{¶ 7} Ordinarily, a trial court's ruling on a Crim.R. 14 motion is reviewed for an abuse of discretion. State v. Spaulding, 151 Ohio St.3d 378, 2016-Ohio-8126, 89 N.E.3d 554, ¶ 63, citing State v. Hand, 107 Ohio St.3d 378, 2006-Ohio-18, 840 N.E.2d 151, ¶ 166. However, where a defendant fails to renew a Crim.R. 14 motion for severance at the close of the state's case or at the close of all evidence, the defendant waives all but plain error on appeal. State v. Nitsche, 2016-Ohio-3170, 66 N.E.3d 135, ¶ 90 (8th Dist). To establish plain error, the defendant must establish that an error occurred, that the error was obvious, and that the error affected his or her substantial rights. Spaulding at ¶ 64. In order for an error to have affected a defendant's substantial rights, the error "must have affected the outcome of trial." State v. Barnes, 94 Ohio St.3d 21, 27, 2002-Ohio-68, 759 N.E.2d 1240. "'Notice of plain error * * * is to be taken with the utmost caution, under exceptional circumstances, and only to prevent a manifest miscarriage of justice.'" State v. Gordon, 152 Ohio St.3d 528, 2018-Ohio-259, 98 N.E.3d 251, ¶ 23, quoting State v. Long, 53 Ohio St.2d 91, 372 N.E.2d 804 (1978), paragraph three of the syllabus.

         {¶ 8} Appellant raises a number of issues with regard to the trial court's ruling. He claims that the trial court erred in denying his motion to sever without holding a hearing on the record and that the trial court denied the state's request to use Evid.R. 404(B) evidence at trial, yet allowed impermissible "other acts evidence" at trial when it heard and considered evidence of the sexual conduct testified to by the separate victims. Appellant argues that this was plain error and in contravention of R.C. 2907.05(E), which prescribes limits in which evidence of specific instances of a defendant's sexual activity may be admitted against a defendant charged with gross sexual imposition. Appellant also claims that the evidence of the crimes against both victims was not simple and direct, and he points to contradictory evidence in the record with regard to incidents involving each of the victims. Appellant asserts that he was prejudiced by the denial of severance and that he was compelled to waive a jury trial as a result.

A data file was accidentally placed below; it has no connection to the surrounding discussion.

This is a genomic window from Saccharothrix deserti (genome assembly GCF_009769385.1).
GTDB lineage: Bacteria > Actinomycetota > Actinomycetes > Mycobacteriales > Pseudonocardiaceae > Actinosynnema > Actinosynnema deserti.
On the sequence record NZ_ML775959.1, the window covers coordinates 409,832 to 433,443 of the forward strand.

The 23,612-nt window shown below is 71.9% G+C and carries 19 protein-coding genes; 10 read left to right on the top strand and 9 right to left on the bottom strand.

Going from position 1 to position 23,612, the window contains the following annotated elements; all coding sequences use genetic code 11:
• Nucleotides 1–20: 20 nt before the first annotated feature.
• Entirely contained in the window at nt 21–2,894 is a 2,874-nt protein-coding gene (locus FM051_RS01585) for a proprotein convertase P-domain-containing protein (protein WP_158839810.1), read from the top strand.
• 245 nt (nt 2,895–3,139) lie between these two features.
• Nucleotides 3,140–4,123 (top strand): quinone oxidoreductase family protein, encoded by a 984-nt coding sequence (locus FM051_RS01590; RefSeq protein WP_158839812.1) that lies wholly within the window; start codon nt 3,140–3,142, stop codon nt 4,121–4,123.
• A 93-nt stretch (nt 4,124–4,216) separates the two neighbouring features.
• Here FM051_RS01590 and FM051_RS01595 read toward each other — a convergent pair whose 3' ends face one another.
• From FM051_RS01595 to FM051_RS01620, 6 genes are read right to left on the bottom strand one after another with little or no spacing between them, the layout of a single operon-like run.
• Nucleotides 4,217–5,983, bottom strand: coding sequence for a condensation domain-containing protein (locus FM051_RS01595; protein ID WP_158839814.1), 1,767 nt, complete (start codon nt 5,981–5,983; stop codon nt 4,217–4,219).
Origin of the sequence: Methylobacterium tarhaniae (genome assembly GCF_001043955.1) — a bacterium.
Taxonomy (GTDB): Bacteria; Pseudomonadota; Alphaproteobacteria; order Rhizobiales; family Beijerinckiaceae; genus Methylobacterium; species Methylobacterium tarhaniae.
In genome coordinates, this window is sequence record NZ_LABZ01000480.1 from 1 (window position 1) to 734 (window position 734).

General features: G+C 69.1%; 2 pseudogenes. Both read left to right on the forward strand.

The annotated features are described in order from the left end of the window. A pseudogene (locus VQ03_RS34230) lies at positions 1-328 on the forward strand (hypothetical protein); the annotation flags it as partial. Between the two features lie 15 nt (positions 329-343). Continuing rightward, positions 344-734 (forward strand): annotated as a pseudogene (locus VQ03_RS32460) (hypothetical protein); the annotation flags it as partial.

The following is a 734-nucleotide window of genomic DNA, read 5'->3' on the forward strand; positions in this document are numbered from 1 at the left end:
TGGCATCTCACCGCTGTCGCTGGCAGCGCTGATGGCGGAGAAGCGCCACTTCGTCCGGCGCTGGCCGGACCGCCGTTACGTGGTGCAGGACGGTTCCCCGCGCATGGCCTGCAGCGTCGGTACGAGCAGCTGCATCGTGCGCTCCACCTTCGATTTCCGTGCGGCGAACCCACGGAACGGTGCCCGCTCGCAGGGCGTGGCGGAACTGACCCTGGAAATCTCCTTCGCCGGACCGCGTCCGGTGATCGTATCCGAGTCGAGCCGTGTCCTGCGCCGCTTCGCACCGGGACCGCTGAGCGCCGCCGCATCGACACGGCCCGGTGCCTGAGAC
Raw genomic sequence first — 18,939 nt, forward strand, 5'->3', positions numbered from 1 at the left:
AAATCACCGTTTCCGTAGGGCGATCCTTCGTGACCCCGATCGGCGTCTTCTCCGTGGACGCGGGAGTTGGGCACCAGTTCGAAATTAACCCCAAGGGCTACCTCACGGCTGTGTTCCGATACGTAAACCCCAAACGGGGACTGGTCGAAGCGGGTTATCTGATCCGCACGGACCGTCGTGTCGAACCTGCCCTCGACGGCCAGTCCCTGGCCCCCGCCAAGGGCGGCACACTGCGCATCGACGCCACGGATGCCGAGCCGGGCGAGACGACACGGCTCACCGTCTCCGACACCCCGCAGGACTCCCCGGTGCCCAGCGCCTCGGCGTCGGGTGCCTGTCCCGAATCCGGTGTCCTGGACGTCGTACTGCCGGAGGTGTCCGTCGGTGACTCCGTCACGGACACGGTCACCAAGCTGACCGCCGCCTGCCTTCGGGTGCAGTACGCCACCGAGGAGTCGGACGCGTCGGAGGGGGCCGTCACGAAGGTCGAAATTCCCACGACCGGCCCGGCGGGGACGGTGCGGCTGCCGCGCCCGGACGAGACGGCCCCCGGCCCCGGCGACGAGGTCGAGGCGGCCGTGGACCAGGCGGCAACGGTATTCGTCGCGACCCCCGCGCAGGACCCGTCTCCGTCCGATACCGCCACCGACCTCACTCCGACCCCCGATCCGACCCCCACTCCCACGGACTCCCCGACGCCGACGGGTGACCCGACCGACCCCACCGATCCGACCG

{¶ 9} Appellant moved to sever the counts with respect to each victim pursuant to Crim.R. 14 and Schaim, 65 Ohio St.3d 51, 1992-Ohio-31, 600 N.E.2d 661. In Schaim, the Supreme Court of Ohio recognized the limits placed upon the admissibility of other acts evidence because of the substantial danger that a jury will convict a defendant solely because it assumes that the defendant has a propensity to commit criminal acts, or deserves punishment regardless of whether the charged offenses were actually committed. Id. at 59. The court observed that the legislature has recognized the problems raised by the admission of other acts evidence in prosecutions for sexual offenses, and that the statutes for forcible rape, R.C. 2907.02, and gross sexual imposition, R.C. 2907.05, carefully limit the circumstances in which evidence of the defendant's other sexual activity is admissible. Id. at 59-60.[1] Under the circumstances presented in Schaim, the court determined that the joinder of counts charging rape committed against one daughter and gross sexual imposition against the other had allowed the jury to consider significant amounts of other acts evidence that would not have been admissible in separate trials. Id. at 60-62.2 The court found that the defendant was prejudiced by the trial court's refusal to sever charges where the evidence supporting a conviction for gross sexual imposition with one victim was "at best thin," the record reflected confusion of the testimony, and the case had been tried to a jury. Id. at 62-63. Upon the record therein, the court concluded that the defendant was prejudiced by the consolidated trial "[g]iven the highly inflammatory nature of the offenses [involved], the similarities between portions of [two of the victims'] testimony, and the fact that joinder allowed the state to circumvent the prohibition on other acts testimony[.]" Id. at 62.

         {¶ 10} On appeal, appellant claims that permitting joinder herein violates the mandatory prohibition in R.C. 2907.05(E) and that the state was permitted to "backdoor" the admission of other acts regarding specific instances of the defendant's sexual activity that would not have ...